Tuesday, July 31, 2018

New Electric Dump Valves, And MORE!

This is just one of those things that is going to make me smile for a very long time, while I am doing something that always made me frown. That makes it to my "A List" of upgrades to an RV.

Our beautiful new Drain Master electric valve
control in the lower right. We are SO pleased!
We did a lot of research, and learned from others who did the same job, and we knew that we had to have the Drain Master electric dump valves. We previously installed the Drain Master sewer waste management system that they offer, and have been beyond happy with it.  The most unpleasant chore, BY FAR for full timers is tending to your waste water. Anything that we could do to improve the experience, we were all about that.

Not only did we install the valves, we did a major reconfiguration of our plumbing system. You see, our fifth wheel has two gray tanks. They are each 45.5 gallons (totaling 90 gallons of capacity).  Our freshwater holding tank is 107 gallons. We do a LOT of boondocking (or dry camping) and our water system is a critical piece to our lifestyle.  If we join the capacity of both tanks by capping our sewer outlet with a twist-on Valterra gate valve, we can go about 2 weeks before needing to visit a dump station to recharge because both tanks will fill to capacity by equalizing.  If we do NOT do this, one of our tanks fills within a very short time, while the other one remains nearly empty. What a wasted use of tank space!

Our wet bay valve switches
upper right. They light RED when
valve is open, GREEN when
valve is closed.
We followed logical thought on the exterior temporary valve and thought, "What if we internally plumbed the two tanks together permanently?"  What a concept. We did some hard thinking and decided it would work. So, we took the opportunity of the electric valve installation project to tackle it, while the belly cover of the trailer was off (a big job in and of itself!). We also changed the inch and one half size grey tank plumbing to 3" plumbing. Our grey tanks, when full, take quite a while to empty at the dump station. That is cumbersome when you have a line of RV's behind you.

The big day finally arrived. Four days were allotted to do the job. We had assembled our supplies and products, done our research, and purchased, what we thought, would be the correct ABS pipe to do the plumbing job. As they say... the road to hell is paved in good intentions.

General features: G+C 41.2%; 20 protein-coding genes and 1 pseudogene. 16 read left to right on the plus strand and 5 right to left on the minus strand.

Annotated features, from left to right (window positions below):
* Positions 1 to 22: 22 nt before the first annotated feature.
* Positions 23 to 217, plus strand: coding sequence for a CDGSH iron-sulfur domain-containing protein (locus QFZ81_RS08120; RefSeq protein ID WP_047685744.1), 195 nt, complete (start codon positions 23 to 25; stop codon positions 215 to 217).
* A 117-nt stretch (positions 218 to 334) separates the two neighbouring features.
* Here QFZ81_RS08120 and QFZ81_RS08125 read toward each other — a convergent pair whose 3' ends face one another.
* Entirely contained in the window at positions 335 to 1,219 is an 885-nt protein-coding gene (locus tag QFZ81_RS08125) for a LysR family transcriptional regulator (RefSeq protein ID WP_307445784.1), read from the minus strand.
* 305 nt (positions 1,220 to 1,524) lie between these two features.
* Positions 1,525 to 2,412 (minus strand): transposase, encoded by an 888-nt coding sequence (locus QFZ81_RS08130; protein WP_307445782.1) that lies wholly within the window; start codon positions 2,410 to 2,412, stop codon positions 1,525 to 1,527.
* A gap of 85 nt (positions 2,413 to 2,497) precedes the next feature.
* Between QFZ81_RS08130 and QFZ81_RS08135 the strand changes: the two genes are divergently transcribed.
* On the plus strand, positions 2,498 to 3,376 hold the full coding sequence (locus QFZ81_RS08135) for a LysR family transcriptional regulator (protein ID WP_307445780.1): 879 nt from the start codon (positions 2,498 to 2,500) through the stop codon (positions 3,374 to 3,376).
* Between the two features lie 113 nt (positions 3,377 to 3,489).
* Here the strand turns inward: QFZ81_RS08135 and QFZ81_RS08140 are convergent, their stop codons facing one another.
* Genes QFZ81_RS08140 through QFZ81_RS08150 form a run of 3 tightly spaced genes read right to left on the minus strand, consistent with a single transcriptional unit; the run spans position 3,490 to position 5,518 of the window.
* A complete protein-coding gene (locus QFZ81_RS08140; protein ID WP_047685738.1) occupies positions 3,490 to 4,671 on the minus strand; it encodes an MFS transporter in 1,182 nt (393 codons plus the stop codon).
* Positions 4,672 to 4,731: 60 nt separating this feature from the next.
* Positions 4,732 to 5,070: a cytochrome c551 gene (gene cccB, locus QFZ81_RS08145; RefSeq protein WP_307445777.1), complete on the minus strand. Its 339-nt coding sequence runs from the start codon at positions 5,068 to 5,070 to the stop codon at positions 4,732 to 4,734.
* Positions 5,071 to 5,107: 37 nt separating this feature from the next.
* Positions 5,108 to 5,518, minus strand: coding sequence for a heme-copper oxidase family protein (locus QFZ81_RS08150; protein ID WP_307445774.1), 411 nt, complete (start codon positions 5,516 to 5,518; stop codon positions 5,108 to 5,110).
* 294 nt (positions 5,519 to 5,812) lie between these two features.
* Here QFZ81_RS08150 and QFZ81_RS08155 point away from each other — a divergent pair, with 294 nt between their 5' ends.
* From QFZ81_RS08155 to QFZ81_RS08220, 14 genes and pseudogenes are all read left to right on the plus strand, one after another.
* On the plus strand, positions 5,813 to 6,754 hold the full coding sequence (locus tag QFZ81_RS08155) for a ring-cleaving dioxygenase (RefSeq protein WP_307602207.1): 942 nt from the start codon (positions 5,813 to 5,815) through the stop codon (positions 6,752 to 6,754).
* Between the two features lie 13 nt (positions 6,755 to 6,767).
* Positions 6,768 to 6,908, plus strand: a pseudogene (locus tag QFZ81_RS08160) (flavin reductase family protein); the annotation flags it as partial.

It begins... 
I'm not going to lie, this was, BY FAR, the most confounding, frustrating, difficult and scary job we have ever attempted. It was hard. We both decided that we do not EVER want to do something like this again. The valve installation was EASY. The re-plumbing was not.  There came a very sobering, terrifying moment when we had finished cutting off the factory plumbing to our three holding tanks. Looking at those three gaping tank openings with no plumbing was intimidating... so, mustering as much courage as could, we laid our big patio mat under the trailer, in 97 degree temperatures, and dove in. Yes, that is my blue yoga mat that Todd used for a headrest. It just got nuts under there, I'm not kidding.

First we assembled what we envisioned would fit in the limited space to get the tanks joined. Nope, didn't fit. It was crucial to make sure that there was always a downhill-flow from one end of the tank system to the other. Easier said than done! Back to Home Depot.  More pipe fittings. More swearing and sweating and dust eating. Back to Home Depot again... You know the drill. Day 1... Day 2... Day 3... Ugh.

Finally, we came up with our pipe conglomeration (which we called "the unit" with disdain). It was actually a simple design, and of course simple is best, wish we would have tried it FIRST. It fits in the space with nary a fraction of an inch to spare.

"The Unit"
The upper 90 degree pipe is the outlet for the conjoined grey tanks coming down from above. They then make a 180 degree turn into the electric valve before joining the main exit pipe. The 90 degree pipe on the lower right is the entrance from the black tank. This is the location of the second electric valve (not shown).